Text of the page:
Work-in-progress film seeks a balance between ‘Art + Belief’
Park City Film Series will preview Nathan Florence’s work-in-progress documentary “Art + Belief,” not rated, at 7 p.m. on Thursday, Sept. 6, at the Park City LIbrary’s Jim Santy Auditorium, 1255 Park Ave. A Q&A with Florence will follow the screening. For information, visit www.parkcityfilmseries.com.
Artist Nathan Florence, an art teacher at Weilenmann School of Discovery has added “documentary filmmaker” to his resume.
He is currently working on a film called “Art + Belief,” which is about visual artist Trevor Southey, a gay Mormon from Africa who passed away in 2015.
Park City will get a chance to preview the work in progress at a special, free Park City Film Series screening on Thursday, Sept. 6, at the Park City Library’s Jim Santy Auditorium, 1255 Park Ave.
The screening, which is part of the film series’ new Made In Utah Film Series, is a way for Florence to get some audience feedback about how to improve the documentary he plans to submit to the 2019 Sundance Film Festival.
“I started filming in 2011, so it’s been a long time in the making,” Florence said. “I’m doing these little screenings to give me ideas of how I can better edit the film.”
The catalyst of “Art + Belief” was an exhibit by Southey that as showing at the Utah Museum of Fine Art in 2010.
“There was a panel discussion that featured Trevor, Gary Earnest Smith, Neil Hadlock and Dennis Smith,” Florence said. “Trevor talked about his history, and Dennis talked about being Trevor’s advocate.”
Southey was born in Africa and was a convert to the Church of Jesus Christ of Latter-day Saints, Florence said.
“Although he knew he was gay, he came to Utah and got married because he was told by his church leaders that that would ‘cure’ him,” Florence said.
When Southey struggled with his sexuality and membership in the church, the other Mormon artists became his support group and advocates, according to Florence.
“They were the ones who helped Trevor be true to himself, which meant losing his family and being kicked out of the church,” Florence said. “Through this all, they continued to be close friends and have this artistic relationship. And my dad summed it up well when he said, ‘these artists have created a community of acceptance and love in a spiritual sense that the church has failed to do in a way.’”
After the discussion, Florence kept thinking about how these artists have been able to transcend these labels of church members and artists to create a respectful space where people such as Southey are welcome.
“I wanted to tell this story, and not being a filmmaker, I thought I would get someone else to film a conversation between these artists,” Florence said.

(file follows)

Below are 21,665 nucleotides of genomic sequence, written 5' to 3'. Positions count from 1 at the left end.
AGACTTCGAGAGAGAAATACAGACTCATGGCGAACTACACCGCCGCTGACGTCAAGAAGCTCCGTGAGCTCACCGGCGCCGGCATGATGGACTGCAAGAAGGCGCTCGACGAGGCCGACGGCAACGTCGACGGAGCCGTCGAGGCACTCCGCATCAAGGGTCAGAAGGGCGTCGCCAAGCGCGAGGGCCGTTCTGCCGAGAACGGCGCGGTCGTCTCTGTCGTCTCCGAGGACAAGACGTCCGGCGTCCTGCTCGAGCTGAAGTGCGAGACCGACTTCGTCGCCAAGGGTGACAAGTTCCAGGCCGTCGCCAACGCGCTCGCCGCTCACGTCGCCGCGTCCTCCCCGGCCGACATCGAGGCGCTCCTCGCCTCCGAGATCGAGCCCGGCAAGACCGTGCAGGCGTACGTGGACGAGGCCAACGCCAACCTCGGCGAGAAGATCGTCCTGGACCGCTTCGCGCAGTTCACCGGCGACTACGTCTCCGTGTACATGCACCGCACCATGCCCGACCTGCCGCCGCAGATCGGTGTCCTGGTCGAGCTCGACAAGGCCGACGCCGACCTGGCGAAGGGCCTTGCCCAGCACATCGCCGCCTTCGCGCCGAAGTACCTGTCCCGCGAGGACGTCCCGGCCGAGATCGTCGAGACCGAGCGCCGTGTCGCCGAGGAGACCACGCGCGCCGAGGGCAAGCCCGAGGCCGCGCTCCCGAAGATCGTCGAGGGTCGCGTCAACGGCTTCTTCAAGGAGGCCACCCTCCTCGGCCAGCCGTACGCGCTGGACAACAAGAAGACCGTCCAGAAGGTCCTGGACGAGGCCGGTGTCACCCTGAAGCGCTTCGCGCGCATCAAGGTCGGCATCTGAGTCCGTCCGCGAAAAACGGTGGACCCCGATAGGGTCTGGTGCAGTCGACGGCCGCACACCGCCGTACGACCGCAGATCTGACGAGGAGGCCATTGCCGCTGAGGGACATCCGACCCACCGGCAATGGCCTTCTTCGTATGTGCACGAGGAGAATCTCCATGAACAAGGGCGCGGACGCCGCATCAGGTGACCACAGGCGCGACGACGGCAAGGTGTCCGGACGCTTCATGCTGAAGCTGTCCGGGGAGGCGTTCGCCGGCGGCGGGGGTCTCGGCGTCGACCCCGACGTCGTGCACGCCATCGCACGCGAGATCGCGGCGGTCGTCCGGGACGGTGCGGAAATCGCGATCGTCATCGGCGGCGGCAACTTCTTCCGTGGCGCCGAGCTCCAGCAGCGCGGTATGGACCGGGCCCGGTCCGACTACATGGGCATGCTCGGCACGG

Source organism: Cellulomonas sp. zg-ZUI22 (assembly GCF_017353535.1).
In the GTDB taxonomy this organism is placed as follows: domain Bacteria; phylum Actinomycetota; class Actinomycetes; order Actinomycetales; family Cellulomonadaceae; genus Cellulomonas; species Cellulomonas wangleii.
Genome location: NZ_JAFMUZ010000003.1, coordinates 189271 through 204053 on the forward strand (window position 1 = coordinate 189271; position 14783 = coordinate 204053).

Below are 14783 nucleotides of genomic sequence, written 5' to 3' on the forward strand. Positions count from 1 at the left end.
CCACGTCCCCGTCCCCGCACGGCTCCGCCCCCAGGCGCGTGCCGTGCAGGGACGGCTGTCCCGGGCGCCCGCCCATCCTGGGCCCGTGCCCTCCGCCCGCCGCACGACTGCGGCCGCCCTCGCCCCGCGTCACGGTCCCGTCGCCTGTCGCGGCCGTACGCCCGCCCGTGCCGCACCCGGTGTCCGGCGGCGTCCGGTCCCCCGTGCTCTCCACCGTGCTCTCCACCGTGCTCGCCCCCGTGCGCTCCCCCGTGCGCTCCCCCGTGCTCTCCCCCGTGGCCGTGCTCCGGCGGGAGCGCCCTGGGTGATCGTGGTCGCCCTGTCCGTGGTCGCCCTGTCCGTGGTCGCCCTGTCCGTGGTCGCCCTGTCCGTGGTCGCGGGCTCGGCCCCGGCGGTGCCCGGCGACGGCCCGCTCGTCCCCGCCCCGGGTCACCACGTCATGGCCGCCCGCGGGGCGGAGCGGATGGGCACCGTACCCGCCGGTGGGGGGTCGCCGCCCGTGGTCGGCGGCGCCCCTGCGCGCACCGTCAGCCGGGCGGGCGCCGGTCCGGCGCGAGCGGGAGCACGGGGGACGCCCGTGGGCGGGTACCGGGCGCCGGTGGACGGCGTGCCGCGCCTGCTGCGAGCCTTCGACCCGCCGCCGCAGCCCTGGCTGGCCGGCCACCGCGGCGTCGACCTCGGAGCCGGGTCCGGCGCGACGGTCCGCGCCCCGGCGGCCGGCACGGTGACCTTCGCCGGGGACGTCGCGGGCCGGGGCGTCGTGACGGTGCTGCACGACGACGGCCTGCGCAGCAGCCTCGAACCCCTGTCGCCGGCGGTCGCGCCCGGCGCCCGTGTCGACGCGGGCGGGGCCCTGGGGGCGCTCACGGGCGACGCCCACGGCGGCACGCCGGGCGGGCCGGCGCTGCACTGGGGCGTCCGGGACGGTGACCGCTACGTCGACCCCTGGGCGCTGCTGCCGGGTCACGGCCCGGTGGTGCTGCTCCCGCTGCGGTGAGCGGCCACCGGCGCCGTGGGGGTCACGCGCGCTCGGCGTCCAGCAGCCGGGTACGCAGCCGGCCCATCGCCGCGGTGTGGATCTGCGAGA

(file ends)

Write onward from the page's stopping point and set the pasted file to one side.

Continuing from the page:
So he reached out to Sterling Van Wagenen, one of the founders of the Sundance Film Festival and a family friend..
“I called him up and said he should make a film about these artists, and he said, ‘That sounds great, and here’s what we need to do.’” Florence said. “He kept saying ‘we’ and then said, ‘I’ll be the executive director if you direct the film.’ So, I called my wife and said, ‘Oh, my gosh. I’m going to make a movie.’”
Florence began talking with his art community contacts to get donations, and he has since partnered with the Utah Museum of Contemporary Art, which became a fiscal partner.
He also had the chance to talk with Geralyn Dreyfous, founder of the Utah Film Center and cofounder of the Impact Partners Film Fund, which has funded many documentaries.
“The first thing she told me was that I was the biggest liability to the film, which meant that I was a new filmmaker who didn’t have a track record,” Florence said.
After a few months of emailing advice to Florence, Dreyfous became one of the documentary’s executive producers.
“That blew me away,” Florence said. “That is such a tremendous honor to have her on board with my film.”
The film’s title “Art + Belief,” comes from what is known as the Mormon Art and Belief movement that started at Brigham Young University in 1966, Florence said.
The movement was started by artists to who wished to balance their beliefs with their art, he said.
Southey, Smith, Hadlock and Earnest Smith were among the founding artists of the movement.
“These are artists that I looked to as my examples while I was growing up in the Mormon church and as I pursued my own art,” he said. “I heard of this Art + Belief movement, although I didn’t know these artists were part of it.”
Getting in touch with the artists was fairly simple because Florence’s parents knew them personally.
“My dad helped Dennis with a book he was writing and Dennis introduced us to Gary,” Florence said. “I’ve known Trevor Southey ever since I was an infant, because my parents met him when they were all in college. And we knew him up until he passed away.”
Still, Florence didn’t want the documentary to be seen as an anti-church film.
“As an artist you pick things up, pull them apart and put them back together while asking yourself challenging questions,” he said. “The biggest question for me was, how do I reconcile all of this with the faith I grew up in that has all of the specific rules and policies? I wanted to know how these things go together, and I looked at these artists who I thought seemed to have found a balance.”
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